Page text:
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Review: The House of Lost Souls by F. G. Cottam

The House of Lost Souls by F. G. Cottam
The House of Lost Souls by F. G. Cottam

The House of Lost Souls
F G Cottam
Thomas Dunne, 2009

Yes, October is gone but I’m still finishing up with some scary books that took me a bit longer to read than I intended.  The first of those, The House of Lost Souls, is a recent entry to the haunted house genre.  My initial impressions of the novel were extremely favorable but were later mitigated by a lengthy flashback sequence which interrupted what I felt was the stronger narrative thread and slowed the novel down considerably.  The novel centers around the mystery and horror of the Fischer House, a brooding castle-like mansion whose former owner traveling in circles with likes of Aleister Crowley and whose legacy of dark magic still touches the world to this day.  The novel focuses on two characters the nervous Paul Seaton, whose early encounter with the Fischer House has ruined him, and Nick Mason a special forces operative whose sister’s encounter with the house stirs the evil it contains.

Note: there are some spoilers towards the end of this review.

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Review: The Towers of Midnight by Robert Jordan and Brandon Sanderson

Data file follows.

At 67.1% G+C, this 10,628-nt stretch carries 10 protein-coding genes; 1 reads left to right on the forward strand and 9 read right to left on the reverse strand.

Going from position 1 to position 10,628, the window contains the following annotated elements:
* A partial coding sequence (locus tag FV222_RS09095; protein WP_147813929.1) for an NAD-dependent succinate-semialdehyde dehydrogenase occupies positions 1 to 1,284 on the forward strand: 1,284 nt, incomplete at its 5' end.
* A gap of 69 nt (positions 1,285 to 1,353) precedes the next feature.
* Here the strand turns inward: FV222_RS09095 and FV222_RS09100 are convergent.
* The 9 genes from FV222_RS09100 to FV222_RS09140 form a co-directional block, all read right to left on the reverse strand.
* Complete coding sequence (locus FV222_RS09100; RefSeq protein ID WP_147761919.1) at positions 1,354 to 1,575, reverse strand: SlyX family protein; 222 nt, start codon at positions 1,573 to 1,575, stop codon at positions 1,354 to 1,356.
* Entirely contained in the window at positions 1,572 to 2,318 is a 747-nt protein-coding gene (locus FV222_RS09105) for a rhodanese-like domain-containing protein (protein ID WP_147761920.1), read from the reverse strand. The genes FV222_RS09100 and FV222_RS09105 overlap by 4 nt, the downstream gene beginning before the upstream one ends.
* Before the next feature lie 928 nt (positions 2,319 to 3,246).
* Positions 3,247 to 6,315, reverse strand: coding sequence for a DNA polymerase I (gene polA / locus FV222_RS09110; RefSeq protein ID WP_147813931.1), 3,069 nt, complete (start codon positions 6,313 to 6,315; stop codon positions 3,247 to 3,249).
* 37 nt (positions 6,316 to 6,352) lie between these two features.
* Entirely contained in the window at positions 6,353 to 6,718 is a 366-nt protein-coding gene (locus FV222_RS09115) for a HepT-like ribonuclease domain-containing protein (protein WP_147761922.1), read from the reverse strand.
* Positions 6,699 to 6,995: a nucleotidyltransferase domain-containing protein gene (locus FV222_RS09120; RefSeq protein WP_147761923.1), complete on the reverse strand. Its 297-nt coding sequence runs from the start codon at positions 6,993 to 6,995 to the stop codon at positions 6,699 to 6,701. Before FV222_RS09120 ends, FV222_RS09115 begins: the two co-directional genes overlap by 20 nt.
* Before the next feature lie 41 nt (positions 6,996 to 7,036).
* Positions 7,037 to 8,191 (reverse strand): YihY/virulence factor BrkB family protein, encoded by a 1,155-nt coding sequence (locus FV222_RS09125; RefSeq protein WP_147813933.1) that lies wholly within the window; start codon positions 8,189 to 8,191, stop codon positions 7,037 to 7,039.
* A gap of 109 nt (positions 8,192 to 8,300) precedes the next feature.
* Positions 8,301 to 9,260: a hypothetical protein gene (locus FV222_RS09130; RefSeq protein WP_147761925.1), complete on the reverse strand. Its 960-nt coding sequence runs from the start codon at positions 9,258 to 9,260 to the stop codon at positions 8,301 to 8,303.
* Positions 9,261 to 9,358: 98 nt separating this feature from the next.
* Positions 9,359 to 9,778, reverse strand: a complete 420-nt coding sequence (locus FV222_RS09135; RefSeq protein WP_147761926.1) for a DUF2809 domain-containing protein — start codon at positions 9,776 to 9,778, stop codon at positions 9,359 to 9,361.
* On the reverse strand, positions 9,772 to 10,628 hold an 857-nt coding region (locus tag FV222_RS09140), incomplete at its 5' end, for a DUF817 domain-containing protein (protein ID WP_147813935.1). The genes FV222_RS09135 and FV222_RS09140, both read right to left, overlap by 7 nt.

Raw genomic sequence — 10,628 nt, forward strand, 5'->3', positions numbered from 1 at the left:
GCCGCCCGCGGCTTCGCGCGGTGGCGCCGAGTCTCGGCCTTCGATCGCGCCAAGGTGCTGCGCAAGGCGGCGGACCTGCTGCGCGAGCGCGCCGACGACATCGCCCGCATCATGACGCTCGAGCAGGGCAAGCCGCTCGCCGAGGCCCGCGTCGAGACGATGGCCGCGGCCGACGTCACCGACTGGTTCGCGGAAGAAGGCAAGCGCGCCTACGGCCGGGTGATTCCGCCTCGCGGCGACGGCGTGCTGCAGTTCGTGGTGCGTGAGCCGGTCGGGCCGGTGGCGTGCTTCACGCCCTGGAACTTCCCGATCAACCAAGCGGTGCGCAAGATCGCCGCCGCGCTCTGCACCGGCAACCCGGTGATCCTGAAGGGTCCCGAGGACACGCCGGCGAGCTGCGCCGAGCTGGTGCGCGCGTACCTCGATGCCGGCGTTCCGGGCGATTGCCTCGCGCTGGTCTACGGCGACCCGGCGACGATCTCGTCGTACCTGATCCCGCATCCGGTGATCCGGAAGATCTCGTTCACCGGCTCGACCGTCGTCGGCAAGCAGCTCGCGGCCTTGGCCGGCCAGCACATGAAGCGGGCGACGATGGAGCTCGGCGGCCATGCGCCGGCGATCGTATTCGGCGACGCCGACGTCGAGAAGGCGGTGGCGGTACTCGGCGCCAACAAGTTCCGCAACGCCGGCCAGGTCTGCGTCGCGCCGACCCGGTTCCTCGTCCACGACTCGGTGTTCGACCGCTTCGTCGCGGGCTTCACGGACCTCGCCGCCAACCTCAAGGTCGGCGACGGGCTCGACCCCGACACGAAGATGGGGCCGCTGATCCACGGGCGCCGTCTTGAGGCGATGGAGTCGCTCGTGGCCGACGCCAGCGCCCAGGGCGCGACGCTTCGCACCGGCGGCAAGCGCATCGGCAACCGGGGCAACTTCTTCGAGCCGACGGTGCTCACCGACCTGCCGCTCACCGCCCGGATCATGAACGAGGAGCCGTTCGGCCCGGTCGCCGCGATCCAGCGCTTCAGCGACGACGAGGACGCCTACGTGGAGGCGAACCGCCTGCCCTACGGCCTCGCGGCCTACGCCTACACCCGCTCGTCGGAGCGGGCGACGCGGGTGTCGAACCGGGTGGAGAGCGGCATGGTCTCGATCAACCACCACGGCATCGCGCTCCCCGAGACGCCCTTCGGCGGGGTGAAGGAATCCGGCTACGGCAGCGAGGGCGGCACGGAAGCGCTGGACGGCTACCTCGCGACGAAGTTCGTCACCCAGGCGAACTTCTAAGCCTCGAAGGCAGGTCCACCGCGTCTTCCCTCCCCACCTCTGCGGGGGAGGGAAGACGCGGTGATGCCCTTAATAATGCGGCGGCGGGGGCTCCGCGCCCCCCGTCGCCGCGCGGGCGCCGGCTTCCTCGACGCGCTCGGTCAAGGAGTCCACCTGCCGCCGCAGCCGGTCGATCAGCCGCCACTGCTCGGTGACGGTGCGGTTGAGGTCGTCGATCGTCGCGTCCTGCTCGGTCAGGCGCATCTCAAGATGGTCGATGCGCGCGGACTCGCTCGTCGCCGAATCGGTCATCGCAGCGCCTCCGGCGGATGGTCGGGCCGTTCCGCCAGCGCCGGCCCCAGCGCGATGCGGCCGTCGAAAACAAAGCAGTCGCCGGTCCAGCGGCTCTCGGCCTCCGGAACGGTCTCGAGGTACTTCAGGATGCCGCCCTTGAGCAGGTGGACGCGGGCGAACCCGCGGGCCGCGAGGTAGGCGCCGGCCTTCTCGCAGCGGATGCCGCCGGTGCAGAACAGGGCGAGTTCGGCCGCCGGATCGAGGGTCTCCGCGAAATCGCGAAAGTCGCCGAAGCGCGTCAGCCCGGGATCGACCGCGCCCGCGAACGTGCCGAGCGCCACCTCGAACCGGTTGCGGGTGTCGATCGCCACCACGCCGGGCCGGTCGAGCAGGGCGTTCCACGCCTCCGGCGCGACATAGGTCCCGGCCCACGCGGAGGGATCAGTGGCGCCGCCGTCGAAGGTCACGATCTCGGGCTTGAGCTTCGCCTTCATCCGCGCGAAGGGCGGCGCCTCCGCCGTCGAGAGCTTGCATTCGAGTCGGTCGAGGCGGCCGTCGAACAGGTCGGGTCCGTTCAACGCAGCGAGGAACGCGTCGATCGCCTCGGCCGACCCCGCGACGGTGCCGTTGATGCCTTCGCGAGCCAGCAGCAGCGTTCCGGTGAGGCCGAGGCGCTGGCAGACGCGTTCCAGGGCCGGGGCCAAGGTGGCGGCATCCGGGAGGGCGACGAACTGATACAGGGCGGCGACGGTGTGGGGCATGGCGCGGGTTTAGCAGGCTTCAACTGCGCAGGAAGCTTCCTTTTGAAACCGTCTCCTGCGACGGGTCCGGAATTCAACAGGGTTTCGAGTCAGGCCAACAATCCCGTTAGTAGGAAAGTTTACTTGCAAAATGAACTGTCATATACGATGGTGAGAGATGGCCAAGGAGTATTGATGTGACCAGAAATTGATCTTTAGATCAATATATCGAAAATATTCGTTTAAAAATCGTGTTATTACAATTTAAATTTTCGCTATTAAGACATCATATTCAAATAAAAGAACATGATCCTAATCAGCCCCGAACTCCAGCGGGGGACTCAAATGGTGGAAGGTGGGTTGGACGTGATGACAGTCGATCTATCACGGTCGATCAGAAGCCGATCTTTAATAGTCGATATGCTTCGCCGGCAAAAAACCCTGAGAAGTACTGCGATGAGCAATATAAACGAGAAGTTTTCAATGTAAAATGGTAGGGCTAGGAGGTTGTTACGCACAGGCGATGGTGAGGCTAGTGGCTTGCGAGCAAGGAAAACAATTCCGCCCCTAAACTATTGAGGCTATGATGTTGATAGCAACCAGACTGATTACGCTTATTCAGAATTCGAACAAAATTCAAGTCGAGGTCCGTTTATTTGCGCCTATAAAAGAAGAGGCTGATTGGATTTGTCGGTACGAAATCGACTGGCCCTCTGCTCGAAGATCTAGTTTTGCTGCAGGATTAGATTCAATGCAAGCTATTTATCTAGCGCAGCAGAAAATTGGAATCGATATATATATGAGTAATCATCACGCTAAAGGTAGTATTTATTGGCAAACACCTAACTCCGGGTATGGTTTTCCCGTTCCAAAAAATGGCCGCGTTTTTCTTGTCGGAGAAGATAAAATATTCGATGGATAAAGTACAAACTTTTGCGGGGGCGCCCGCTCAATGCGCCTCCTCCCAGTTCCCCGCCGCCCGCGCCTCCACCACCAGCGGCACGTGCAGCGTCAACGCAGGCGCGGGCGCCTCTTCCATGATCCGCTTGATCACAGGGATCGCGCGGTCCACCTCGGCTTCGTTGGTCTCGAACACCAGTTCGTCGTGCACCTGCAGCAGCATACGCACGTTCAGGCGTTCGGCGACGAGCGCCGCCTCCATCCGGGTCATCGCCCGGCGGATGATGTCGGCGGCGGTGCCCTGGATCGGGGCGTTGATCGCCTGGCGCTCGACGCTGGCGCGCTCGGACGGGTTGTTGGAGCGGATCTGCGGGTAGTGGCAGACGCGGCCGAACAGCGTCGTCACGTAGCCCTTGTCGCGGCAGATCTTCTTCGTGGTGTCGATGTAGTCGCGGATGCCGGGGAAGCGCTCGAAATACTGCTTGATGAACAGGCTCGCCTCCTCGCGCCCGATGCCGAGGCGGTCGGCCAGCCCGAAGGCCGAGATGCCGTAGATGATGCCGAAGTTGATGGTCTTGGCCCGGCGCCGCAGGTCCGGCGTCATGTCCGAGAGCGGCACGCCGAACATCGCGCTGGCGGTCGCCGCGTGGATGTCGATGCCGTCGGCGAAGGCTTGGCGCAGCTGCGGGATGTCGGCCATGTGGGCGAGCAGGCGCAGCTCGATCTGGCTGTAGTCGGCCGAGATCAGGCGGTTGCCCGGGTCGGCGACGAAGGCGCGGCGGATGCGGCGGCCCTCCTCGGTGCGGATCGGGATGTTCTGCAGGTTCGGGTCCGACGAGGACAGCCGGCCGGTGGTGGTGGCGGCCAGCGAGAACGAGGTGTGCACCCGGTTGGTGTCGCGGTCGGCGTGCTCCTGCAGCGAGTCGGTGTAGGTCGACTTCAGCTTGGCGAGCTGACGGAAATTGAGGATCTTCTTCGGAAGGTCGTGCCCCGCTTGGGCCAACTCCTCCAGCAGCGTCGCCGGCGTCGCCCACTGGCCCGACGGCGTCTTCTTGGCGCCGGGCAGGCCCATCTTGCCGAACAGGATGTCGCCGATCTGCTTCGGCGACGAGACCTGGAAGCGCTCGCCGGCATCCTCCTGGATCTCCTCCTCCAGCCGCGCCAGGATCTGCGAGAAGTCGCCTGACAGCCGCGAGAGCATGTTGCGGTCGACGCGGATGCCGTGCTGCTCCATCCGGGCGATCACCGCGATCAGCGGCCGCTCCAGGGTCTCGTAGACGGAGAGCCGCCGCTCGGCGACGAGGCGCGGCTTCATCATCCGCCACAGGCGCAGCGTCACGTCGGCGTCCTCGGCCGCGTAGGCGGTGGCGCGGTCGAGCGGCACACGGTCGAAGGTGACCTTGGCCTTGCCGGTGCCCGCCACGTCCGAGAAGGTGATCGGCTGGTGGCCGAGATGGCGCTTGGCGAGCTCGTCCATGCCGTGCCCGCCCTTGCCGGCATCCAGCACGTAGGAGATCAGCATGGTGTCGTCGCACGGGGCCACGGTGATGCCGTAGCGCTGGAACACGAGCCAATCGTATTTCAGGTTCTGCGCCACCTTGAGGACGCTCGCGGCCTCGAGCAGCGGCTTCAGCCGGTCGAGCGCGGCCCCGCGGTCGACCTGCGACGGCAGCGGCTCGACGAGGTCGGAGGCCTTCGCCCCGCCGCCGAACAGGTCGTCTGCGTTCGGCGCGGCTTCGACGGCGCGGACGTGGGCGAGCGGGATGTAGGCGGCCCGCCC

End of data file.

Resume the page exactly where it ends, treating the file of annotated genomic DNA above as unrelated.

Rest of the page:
The Towers of Midnight by Brandon Sanderson and Robert Jordan
The Towers of Midnight by Brandon Sanderson and Robert Jordan

The Towers of Midnight
Robert Jordan and Brandon Sanderson
Tor, 2010

Reading The Towers of Midnight, the 13th and penultimate volume of The Wheel of Time, one thing becomes glaringly obvious: the final three volumes could never, ever, have been one book. In fact we are probably lucky that we are getting only three. In the previous volume, The Gathering Storm, Brandon Sanderson managed to more-or-less maintain a theme across the two big narratives that spanned the novel; a feat possible due to the very fact that there were really only two main POVs. In The Towers of Midnight the narrative is spread a little a thinner. While Perrin and Mat form the bulk of our perspective there are many other characters who play integral roles in wrapping up, or beginning to wrap up, numerous plot threads. While the deliberate move towards wrapping up plot threads that have seemingly been dangling for ages is certainly appreciated the overall effect works against this entry; robbing it of the strength seen in The Gathering Storm.

Minor spoilers below!  Consider yourself warned!

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Comic Thoughts: Superman Earth One

Superman: Earth One
Superman: Earth One